PerformancePoint and ADOMD.NET

I was recently configuring PerformancePoint in SharePoint 2013 and had deployed the SQL Server 2012 AdventureWorksDW Multidimensional cube for testing purposes. It had been a while since I configured PerformancePoint so thankfully I had written this post previously. As luck would have it I ran into pretty much every roadblock mentioned in that post……and one additional “detour” that I had almost forgot about (that also had a new twist).

If you’re in PerformancePoint Dashboard Designer and trying to create a data source that connects to SSAS, but seeing nothing show up in your Database dropdown (as seen below…..sorta) you might need to install ADOMD.NET 11.

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Not only install it, but install it on all servers that run PerformancePoint AND you’ll need to adjust the Web.config file to tell PerformancePoint to use it.  This is of course assuming you’ve set everything else up properly. I’m taking for granted that you’ve already done stuff like

  • Associate an Unattended Service Account to the PerformancePoint Service Application and granted the appropriate users the right to use the unattended account in the Secure Store Service Application
  • Double checked that the service account you’re using for your Unattended Service Account actually has access to at least one db on the SSAS instance you’re trying to connect to

If none of that sounds familiar, check out my post on secure store for Visio Services or my posts on using data refresh with Excel Services…configuring PerformancePoint should be pretty similar to those.

Note that I wasn’t getting any error messages, but instead the database dropdown was just empty. If you’re getting any type of error on the screen shown above, your problem is most likely something else and not ADOMD.NET. Still with me? Is your database dropdown still mocking you at the very moment with its emptiness? Hopefully this will cure your PerformancePoint woes.

So….let’s do this

  1. Go download ADOMD.NET 11 already will ya?….at the time of this writing you can find it here: http://www.microsoft.com/en-us/download/details.aspx?id=29065
  2. Install it on all the first farm devices that’s running PerformancePoint. (something like next, next, finish)
  3. Once ADOMD.NET 11 is installed, navigate to \Program Files\Microsoft Office Servers\15.0\WebServices\PpsMonitoringServer
  4. Locate and make a backup copy of the web.config file found there. (Just in case you mess this all up…..I certainly don’t trust you.)
  5. Open the web.config file and scroll on down to the very bottom. Once you get there you should see something like this:
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  6. Change the oldVersion from 9.0.0.0 to 10.0.0.0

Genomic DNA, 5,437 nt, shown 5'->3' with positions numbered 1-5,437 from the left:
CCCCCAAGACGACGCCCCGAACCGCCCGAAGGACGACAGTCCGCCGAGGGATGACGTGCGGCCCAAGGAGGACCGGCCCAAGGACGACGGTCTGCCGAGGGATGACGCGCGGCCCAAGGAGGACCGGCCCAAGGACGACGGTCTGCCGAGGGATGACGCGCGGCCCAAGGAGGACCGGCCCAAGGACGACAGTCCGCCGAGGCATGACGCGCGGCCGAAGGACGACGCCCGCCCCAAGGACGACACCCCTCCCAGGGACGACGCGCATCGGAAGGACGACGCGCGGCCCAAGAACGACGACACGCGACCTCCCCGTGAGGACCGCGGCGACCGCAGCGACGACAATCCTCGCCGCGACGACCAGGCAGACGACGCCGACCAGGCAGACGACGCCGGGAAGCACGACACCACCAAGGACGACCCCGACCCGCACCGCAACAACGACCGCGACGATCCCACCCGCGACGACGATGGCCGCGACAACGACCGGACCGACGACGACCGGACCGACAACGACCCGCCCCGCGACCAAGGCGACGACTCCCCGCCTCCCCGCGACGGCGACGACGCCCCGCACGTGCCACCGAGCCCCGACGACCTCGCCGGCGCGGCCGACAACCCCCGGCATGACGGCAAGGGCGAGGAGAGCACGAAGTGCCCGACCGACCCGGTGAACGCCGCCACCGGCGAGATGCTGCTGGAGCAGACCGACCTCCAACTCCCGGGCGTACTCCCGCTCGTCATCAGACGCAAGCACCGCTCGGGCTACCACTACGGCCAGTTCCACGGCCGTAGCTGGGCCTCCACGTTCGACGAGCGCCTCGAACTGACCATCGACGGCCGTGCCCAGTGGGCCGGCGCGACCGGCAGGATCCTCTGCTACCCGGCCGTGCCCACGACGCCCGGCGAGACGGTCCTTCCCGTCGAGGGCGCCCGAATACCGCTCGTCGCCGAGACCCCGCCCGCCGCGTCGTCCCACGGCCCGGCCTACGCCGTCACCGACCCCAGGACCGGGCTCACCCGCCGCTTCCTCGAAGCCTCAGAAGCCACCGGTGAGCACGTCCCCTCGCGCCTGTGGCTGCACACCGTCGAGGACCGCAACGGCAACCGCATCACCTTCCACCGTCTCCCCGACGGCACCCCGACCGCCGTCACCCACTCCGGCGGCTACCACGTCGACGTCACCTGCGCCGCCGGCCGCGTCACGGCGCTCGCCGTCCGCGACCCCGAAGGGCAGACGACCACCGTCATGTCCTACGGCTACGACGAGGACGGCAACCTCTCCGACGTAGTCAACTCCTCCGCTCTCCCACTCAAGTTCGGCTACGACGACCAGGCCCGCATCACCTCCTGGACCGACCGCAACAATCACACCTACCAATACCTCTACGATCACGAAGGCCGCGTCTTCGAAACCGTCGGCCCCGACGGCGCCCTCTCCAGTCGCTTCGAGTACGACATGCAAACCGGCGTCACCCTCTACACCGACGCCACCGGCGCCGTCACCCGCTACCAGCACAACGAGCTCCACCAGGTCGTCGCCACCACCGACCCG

7. Change the newVersion from 10.0.0.0 to 11.0.0.0
  8. Save that bad boy
  9. Repeat for every server running PerformancePoint

Completing the above had my database dropdown populating with an abundance of easily selectable db’s for as far as the eye could see. Some say it’s still populating new and wonderful connection options to this very day (results may vary).

I don’t recall having to do an iisreset or anything…although I think I might have closed Dashboard Designer and reopened it after making the changes. Hopefully this helps!

How to configure dynamic security in Analysis Services and Performance Point 2010 without Kerberos

Also titled – “how can you make it so users only see data that belongs to them…without configuring Kerberos”

By the end of this walkthrough you’ll hopefully have a pretty good understanding of how to implement dynamic security in a Performance Point 2010 dashboard connected to analysis services. Security in general can be a pretty tricky subject, and if you don’t understand the basics it’s easy to get lost/confused. I’ll try my best to make this as simple as possible with lots of screen shots.

If you’re not familiar with terms like “Double Hop”, and why you might need Kerberos configured, you should go watch this video http://go.microsoft.com/fwlink/?LinkId=218209 it’s pretty easy to follow, and will probably make the rest of the walkthrough easier to understand. (although, you do not need Kerberos configured to implement this)

Let’s start off by taking a look at our data source options in PerformancePoint. There are 3 different options when you create a new data source in PerformancePoint as shown below in the highlighted yellow area

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Let’s take a minute to talk about each one and how it works

1. “Unattended Service Account” – This is by far the easiest to implement. In this scenario you configure a service account in the “Secure Store Service Application” in SharePoint and all PerformancePoint users use those credentials when connecting to your data source.

2. “Unattended Service Account and add authenticated user name in connection string” – This method is the same as the first, with one exception. In addition to using the service account, it also passes the current users id, which can then be retrieved later using the CUSTOMDATA() function in MDX.